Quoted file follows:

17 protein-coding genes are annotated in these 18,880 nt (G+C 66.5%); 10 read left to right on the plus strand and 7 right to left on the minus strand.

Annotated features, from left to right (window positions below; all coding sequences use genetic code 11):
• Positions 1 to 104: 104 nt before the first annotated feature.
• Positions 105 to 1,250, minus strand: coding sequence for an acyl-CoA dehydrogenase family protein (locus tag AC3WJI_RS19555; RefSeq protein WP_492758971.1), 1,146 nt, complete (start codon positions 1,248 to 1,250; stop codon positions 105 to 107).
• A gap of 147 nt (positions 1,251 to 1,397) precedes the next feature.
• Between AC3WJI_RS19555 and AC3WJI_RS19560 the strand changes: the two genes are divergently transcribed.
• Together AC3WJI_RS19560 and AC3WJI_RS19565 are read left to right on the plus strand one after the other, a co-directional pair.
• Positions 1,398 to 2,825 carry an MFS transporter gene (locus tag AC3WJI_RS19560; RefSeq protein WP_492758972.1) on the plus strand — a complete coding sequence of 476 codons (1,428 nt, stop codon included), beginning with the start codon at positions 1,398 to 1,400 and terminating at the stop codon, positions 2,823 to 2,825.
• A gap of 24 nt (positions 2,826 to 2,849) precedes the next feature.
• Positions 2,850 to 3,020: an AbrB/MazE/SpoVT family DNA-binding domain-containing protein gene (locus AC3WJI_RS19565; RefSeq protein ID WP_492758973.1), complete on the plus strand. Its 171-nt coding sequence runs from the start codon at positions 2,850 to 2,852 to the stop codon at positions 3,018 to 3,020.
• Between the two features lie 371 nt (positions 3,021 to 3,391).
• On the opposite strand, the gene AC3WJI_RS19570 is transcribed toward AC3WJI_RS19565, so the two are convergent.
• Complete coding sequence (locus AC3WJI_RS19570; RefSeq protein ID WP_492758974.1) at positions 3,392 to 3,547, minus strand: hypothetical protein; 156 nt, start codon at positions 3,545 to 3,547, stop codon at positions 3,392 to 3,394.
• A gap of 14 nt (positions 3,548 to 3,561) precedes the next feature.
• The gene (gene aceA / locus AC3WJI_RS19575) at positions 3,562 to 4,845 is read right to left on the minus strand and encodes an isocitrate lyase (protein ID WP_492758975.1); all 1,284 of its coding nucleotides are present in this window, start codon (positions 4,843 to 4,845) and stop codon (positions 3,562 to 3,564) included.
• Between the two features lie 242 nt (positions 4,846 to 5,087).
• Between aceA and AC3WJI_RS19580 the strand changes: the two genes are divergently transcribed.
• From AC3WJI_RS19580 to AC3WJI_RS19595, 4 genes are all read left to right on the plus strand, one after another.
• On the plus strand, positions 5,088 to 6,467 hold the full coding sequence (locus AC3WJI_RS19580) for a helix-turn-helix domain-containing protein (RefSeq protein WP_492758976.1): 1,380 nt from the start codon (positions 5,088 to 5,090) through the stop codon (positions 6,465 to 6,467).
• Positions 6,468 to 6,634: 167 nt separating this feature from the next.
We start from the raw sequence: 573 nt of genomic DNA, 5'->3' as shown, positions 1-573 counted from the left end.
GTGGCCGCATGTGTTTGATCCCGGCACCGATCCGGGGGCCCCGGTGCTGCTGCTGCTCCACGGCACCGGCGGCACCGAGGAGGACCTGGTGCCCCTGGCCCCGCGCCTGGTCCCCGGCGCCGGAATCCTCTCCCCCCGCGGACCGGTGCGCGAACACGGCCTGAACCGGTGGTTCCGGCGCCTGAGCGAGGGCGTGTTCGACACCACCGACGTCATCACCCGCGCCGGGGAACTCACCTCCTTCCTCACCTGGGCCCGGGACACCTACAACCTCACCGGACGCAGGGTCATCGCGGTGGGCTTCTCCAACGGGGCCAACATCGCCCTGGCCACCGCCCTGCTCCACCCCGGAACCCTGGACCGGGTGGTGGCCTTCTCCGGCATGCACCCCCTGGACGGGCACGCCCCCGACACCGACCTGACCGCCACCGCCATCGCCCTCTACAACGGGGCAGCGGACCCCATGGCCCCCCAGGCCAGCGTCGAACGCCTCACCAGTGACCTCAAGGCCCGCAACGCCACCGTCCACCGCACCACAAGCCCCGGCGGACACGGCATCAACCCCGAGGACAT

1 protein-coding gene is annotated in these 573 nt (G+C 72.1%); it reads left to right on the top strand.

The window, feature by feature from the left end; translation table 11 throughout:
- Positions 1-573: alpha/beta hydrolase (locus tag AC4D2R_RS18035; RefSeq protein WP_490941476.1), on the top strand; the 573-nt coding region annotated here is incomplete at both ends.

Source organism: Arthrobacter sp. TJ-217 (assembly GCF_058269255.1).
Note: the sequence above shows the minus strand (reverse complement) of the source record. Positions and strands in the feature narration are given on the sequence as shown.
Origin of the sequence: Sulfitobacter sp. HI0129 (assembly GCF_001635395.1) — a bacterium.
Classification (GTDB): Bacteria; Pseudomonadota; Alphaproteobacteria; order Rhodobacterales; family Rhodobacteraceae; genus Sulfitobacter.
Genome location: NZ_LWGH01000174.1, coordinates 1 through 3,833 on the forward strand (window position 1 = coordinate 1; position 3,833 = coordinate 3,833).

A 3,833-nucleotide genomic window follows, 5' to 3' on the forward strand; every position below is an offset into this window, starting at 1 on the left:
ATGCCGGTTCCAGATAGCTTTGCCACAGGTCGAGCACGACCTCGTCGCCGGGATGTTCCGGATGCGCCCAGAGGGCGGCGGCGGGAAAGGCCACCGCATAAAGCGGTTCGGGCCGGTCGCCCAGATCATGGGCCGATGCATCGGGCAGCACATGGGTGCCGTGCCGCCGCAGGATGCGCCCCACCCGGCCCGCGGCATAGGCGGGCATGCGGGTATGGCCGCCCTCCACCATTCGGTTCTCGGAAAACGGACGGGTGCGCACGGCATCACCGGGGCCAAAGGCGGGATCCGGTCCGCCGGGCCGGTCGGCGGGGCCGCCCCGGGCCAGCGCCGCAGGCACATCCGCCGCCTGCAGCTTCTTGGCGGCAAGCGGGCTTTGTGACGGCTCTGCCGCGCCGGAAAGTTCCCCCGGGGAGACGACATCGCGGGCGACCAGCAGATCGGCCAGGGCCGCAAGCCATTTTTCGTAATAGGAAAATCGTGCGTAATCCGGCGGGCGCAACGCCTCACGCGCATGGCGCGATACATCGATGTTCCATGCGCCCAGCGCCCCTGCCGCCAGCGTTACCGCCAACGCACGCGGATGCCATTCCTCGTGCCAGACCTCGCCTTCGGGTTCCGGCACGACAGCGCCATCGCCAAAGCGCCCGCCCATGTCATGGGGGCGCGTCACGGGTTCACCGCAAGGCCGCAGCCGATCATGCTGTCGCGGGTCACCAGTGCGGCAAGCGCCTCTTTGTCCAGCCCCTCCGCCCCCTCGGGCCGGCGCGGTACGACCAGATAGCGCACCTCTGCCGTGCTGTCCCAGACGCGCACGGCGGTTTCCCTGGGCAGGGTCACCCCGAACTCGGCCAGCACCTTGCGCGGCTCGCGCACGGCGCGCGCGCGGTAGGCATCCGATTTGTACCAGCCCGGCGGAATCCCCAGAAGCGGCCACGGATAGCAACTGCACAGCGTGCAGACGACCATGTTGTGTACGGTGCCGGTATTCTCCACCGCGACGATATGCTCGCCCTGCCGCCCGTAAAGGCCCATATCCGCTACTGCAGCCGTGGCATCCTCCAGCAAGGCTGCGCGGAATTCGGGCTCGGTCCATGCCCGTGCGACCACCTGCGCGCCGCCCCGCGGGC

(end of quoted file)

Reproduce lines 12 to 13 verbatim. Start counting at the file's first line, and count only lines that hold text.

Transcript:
• On the opposite strand, the gene AC3WJI_RS19570 is transcribed toward AC3WJI_RS19565, so the two are convergent.
• Complete coding sequence (locus AC3WJI_RS19570; RefSeq protein ID WP_492758974.1) at positions 3,392 to 3,547, minus strand: hypothetical protein; 156 nt, start codon at positions 3,545 to 3,547, stop codon at positions 3,392 to 3,394.